Blessing and curse the city
30 Apr 1998
From: Issa Sarras <email@example.com>
Blessing and curse the city
There may be no fence these days - but the border's there all the same
By David Sharrock
The Guardian, Thursday April 30, 1998
Nora had a vision of today's 50th anniversary, how it might have been. She is a devout Christian, an activist with the Sabeel church group which advocates a Palestinian brand of liberation theology. Sabeel suggested Israel honour a Biblical notion of Jubilee - a time of justice and forgiveness, "when captives are released and the oppressed can go free". She thought 1998 might have been a good time for Israel "to right these wrongs", to accept that the Palestinians are a people with equal rights and claims on the land both nations share.
As a young woman, just married in 1967, she believed that the international community would eventually come to the Palestinians' rescue, but not now. Will she ever see peace in her lifetime? "Frankly?" she asks. "No."
"We were very close to peace and we blew it," he says, and he should know. As Israel's deputy foreign minister, Yossi Beilin was one of the architects of the Oslo peace process - the closed-door sessions where Israelis and Palestinians met in the Norwegian countryside and devised a new way to live together. It culminated in that unforgettable handshake on the White House lawn between Yitzhak Rabin, Beilin's boss, and Yasser Arafat. But now his boss is dead, cut down by a fellow Jew - and Beilin is 50.
As a politician, he can count his career a great success. He is one of the brightest stars in the Labour Party, a member of the Knesset with a knack for spinning out agenda-setting ideas. He is never off the TV or out of the papers. Last year he was a serious challenger for the party leadership. But Beilin's life is also a story of thwarted dreams. He says his real goal was to be a political scientist, teaching at a university. There he could admit he has no monopoly on truth, that there are two sides to every question. The life of branch meetings and 'Hear, hear' doesn't suit him at all.
He didn't used to see himself as a maverick or a mould-breaker. In 1967, while the young people of America, Britain and France were growing their hair and staging a youth rebellion, he was enrolling in the army, becoming a "good, obedient servant". He was in the signal corps, an expert in Morse code. "My speed was very high," he says with a smile - more amused than proud.
Flower Power passed him by. "I almost didn't know about it. The musical Hair was something from another world." The first he heard of Woodstock was several years after the event. Yossi had other adventures on his mind. "The war of '67 was very exciting for my generation. We always thought our parents were the only ones to have fought a real war, back in 1948." Now he and his friends were on the march. "To reunite Jerusalem, to get to the Wailing Wall - that was very emotional." On that sixth day, he cried.
At the time, Israelis - cheered on by Jews all over the world - believed they had achieved one of the defining goals of Zionism. Israel's conquests showed the Jews were no longer puny losers, to be pushed around and persecuted by every bully in the neighbourhood. "After 2,000 years of weakness, it was very tempting to show we, too, could twist the arm of somebody." The Jews were escaping their past.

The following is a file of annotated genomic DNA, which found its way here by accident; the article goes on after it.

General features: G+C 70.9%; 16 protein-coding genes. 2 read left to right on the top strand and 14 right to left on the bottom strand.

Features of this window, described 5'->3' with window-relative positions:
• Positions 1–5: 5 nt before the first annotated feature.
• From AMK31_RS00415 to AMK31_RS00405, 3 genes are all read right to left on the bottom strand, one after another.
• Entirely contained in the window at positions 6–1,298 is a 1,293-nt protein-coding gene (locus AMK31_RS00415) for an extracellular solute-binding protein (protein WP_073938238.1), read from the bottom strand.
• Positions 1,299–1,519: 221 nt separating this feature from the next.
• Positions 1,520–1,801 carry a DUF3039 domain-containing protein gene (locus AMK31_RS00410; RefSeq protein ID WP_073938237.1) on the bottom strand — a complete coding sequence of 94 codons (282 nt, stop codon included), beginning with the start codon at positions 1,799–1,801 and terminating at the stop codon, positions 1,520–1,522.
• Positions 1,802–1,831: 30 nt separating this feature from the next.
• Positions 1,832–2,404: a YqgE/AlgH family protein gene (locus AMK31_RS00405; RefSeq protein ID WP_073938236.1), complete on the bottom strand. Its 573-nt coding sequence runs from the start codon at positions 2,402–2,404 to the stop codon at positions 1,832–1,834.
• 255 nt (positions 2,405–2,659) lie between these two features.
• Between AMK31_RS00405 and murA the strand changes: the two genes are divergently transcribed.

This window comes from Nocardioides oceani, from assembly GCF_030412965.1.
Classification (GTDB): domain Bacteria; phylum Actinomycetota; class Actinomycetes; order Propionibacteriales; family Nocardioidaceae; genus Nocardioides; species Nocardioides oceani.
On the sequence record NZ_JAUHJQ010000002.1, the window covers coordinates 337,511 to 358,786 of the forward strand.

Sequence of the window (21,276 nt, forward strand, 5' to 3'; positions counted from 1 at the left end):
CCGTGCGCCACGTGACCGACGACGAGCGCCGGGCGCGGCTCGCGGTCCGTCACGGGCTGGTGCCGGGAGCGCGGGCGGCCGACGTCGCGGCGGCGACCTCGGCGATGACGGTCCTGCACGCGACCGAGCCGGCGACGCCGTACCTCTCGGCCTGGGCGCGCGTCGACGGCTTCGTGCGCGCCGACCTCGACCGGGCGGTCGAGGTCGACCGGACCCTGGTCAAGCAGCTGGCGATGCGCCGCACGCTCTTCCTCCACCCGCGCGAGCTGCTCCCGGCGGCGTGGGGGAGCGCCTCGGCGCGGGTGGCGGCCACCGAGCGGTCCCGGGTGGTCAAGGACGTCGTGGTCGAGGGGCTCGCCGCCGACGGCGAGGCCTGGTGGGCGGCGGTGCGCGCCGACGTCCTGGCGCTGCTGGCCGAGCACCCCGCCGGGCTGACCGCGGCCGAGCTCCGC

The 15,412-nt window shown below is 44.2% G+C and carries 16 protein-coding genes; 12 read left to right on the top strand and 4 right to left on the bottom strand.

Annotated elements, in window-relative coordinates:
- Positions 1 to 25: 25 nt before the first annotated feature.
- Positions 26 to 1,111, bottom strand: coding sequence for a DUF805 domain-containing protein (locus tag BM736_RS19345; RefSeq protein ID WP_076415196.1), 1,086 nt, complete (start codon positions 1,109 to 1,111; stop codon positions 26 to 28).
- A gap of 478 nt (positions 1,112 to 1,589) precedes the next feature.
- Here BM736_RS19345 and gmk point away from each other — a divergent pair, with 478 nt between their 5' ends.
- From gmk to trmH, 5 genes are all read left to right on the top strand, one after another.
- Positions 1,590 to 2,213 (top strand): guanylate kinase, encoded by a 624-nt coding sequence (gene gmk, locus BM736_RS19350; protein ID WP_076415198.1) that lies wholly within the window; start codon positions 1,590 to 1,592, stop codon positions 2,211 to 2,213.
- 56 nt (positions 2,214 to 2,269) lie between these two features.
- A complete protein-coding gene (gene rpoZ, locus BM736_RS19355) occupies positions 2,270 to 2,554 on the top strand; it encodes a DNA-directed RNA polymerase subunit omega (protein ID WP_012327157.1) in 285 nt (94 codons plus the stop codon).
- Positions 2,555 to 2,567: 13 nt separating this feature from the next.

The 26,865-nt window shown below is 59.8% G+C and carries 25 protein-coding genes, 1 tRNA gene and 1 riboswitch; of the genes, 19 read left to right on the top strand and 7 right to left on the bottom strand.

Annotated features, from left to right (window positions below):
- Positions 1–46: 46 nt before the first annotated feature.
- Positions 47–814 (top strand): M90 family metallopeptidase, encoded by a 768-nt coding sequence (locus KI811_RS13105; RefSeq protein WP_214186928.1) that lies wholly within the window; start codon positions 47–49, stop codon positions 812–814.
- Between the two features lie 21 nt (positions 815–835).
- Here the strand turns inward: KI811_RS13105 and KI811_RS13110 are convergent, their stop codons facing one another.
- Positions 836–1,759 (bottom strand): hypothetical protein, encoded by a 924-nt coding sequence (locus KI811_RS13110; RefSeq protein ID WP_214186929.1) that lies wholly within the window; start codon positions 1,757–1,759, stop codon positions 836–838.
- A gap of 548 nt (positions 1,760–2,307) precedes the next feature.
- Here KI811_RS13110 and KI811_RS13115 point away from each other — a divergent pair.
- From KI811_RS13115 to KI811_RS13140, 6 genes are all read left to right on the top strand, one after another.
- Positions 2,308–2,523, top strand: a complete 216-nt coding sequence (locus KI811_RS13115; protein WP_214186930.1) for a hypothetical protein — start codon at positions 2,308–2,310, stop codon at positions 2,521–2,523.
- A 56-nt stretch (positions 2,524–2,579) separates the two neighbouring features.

"What felt like our biggest blessing," Yossi says now, surrounded by books recalling that history, "became our biggest curse". Suddenly Israel was an occupier, with much more territory for its army to defend. The young Yossi Beilin paid an immediate price: his army service was extended from two years to three. But the real unease set in later. It took the shock of 1973 and the unexpected Arab attack on Yom Kippur. As Israelis prayed and fasted on the Day of Atonement, the holiest day of the Jewish year, the tanks of Syria and Egypt rolled toward them. For Yossi it was not so much a turning point as a breaking point.
The first casualty was his faith. "I said to myself, 'I cannot trust them again. Not the prime minister, not parliament, not God - all those who are in charge, all those who were so sure of themselves'." He didn't just blame Golda Meir for Israel's lack of readiness, for its complacency - but the Lord Almighty. "In my eyes, the religion was part of the establishment." Israel was not using the gains of 1967 as bargaining chips for peace. Instead, the conquered lands had locked Israelis into permanent hostility with the Palestinians. Yossi and his Labour allies came very close to ending all that with their Oslo effort - but then Rabin was murdered and it all came to a juddering halt.
So Yossi can't find it in his heart to celebrate today. He doesn't much care for birthdays but this one, especially, is too sad. The tragedy, he says, is that Zionism was meant to solve the Jewish problem, to provide the one place where Jews could be safe. "And yet Israel is pretty well the only place in the world now where Jews are killed because they are Jewish." So it's no wonder Israel has struggled with its 50th birthday. The Israelis know there are things they should celebrate: the swelling of the population from 600,000 to nearly six million citizens, the transformation of Hebrew from a dormant tongue into a living language, a standard of living on a par with Britain's. But still the atmosphere has been muted, the planning of today's jubilee events riven by rows, disorganisation and chaos. Tekuma, the documentary series shown on Israel TV to mark the event, has not been a glorious nostalgia trip or collective pat on the back; it has been a 22-hour exercise in soul-searching. For Israelis know their society was built with such high hopes, such impossibly big expectations - and that, for all their striving, their dreams have stubbornly refused to come true.